When you talk to people around Las Vegas who have been here awhile, Art Goldstrom’s name keeps coming up. Everyone in the hot-rod and construction industry knows Art. You would never know it from meeting this unassuming, modest, quiet guy. You would never guess how many races he has participated in and won or how many tons of concrete and rubble he has demolished.

art goldstrom

Reno born and a Las Vegas resident since 1939, Art got his start racing cars on the streets of Vegas in the ‘50s. Back then he owned a ‘39 and ‘41 Ford that was “slammed to the ground”, as he put it. He and his friends weren’t “hellions,” they just loved fast cars. By the time he started racing in Bakersfield, Long Beach and San Francisco; he had an old flathead roadster called “Crap Shooter 711” and a flat head rail.  He remembers when there were only two cops to worry about in Vegas. He and his buddies used to race down Highland, from Sahara (formerly San Francisco) to Spring Mountain (formerly D 4 C Ranch Road), in front of the Showboat Casino. From the Greensack to the dip on Boulder Highway, or on Paradise behind the Sahara Casino. That was in the ‘50s, when he was going to Las Vegas High School.

“If you’re not superstitious, you can’t go fast.”- Art Goldstrom

Art’s career began at Lincoln Welding where he began hauling gravel which lead to his trucking company, hauling equipment and paving the streets of Las Vegas. Then in ‘71, Art and his wife, Shirley, formed a construction company known as Art Goldstrom Enterprises. Art Goldstrom Enterprises was responsible for demolishing much of the Las Vegas history. Such as tearing down the old downtown jail (he still has the sign and a jail cell or two) to make way for the California Casino. Then came the Marina Hotel (where MGM stands), the Castaways (Mirage & Treasure Island), the Dunes (Bellagio), and the Hacienda Hotel (Mandalay Bay) helping make room for these new, sleek casinos on The Las Vegas Strip.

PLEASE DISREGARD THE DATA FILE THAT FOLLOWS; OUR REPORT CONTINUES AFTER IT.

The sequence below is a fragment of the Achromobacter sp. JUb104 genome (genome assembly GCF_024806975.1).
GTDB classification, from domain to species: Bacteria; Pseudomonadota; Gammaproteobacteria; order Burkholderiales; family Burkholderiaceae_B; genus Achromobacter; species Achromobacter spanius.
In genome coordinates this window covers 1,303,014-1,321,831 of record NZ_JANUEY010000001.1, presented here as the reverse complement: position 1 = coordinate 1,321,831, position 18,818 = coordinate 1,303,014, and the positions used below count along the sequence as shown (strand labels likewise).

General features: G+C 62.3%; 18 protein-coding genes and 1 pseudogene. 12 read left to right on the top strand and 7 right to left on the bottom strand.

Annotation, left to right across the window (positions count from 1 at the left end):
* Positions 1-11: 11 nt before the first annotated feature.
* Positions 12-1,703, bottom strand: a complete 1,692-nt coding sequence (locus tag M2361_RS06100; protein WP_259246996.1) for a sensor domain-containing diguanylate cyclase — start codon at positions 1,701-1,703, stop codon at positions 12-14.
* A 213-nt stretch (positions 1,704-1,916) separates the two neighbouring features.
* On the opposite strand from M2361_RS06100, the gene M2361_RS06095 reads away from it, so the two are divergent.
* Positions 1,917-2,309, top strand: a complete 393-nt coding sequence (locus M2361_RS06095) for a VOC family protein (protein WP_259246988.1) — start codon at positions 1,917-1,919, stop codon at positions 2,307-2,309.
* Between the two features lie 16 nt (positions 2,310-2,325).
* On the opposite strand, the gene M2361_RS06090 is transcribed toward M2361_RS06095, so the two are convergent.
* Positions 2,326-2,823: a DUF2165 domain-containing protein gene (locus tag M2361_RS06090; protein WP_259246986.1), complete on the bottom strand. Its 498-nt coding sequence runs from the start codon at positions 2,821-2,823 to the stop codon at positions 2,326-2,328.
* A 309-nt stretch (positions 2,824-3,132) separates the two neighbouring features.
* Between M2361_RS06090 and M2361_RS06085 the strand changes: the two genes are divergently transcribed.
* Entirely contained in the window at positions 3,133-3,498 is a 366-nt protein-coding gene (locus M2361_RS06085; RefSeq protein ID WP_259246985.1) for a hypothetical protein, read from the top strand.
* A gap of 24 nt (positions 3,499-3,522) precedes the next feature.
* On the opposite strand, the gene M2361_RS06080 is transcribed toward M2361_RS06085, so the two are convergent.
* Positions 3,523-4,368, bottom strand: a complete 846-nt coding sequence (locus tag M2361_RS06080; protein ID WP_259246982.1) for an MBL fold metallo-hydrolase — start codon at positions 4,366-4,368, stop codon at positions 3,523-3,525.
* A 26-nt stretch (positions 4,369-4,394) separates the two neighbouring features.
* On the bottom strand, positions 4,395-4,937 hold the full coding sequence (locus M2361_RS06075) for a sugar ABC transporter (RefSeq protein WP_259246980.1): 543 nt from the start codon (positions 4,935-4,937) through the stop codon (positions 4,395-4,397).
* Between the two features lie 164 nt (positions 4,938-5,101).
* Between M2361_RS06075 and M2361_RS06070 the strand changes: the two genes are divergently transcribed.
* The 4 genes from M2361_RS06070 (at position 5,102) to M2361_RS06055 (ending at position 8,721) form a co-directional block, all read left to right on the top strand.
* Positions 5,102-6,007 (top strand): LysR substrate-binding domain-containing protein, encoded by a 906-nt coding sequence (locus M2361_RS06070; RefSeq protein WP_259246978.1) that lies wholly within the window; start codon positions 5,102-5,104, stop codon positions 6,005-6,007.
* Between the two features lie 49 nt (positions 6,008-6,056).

Now semi-retired, Art and his family: wife, Shirley; daughter, Sheri; granddaughters, Amanda and Courtney; and grandsons, Chris and Art manage their many businesses including a property management company, construction company, Nostalgia Street Rods (Art’s hot rod shop) and their Auto & Memorabilia Collection. About six years ago Sheri decided to start organizing and pulling together their extensive collection of old cars and memorabilia which became a private museum. Tours are given daily of Art and Shirley’s Private Collection.

Each year they host The Art, Shirley and Sheri’s Charity Car Show that raises thousands of dollars for the American Parkinson’s Disease Association of Southern Nevada. Art’s mother had Parkinson’s, so it is a tribute to her. This year’s show represents their 10th annual which is help the first week of November.

Besides Art’s passion for automobiles he has never given up his love for racing. In the last few years, Art and friend, Wayne Jesel, along with Art’s mechanic/driver, Ed Daniels, started racing for land speed records with their 32 Ford C Class Street Roadster. They set a few records over the past few years. In May 2009, they raised the record at 201.177 mph with Jimmy Shine of So-Cal Speed Shop driving the Jesel/Goldstrom ‘32 Ford C Class Street Roadster. At Bonneville Salt Flats for the World Finals this October they set a record at 223.6 mph with Jimmy Shine once again at the wheel.

So, Art Goldstrom is a name to know and remember when it comes to the history of Las Vegas. He is a legend, an icon, who quietly goes about his life being just an all around nice guy with a whole lot of great stories. He just happens to be one of the “giants” that has helped shape this town. But, he won’t admit to that.

By: Rodney Gisick Photos: Nikki Garcia

~Sunday Slacker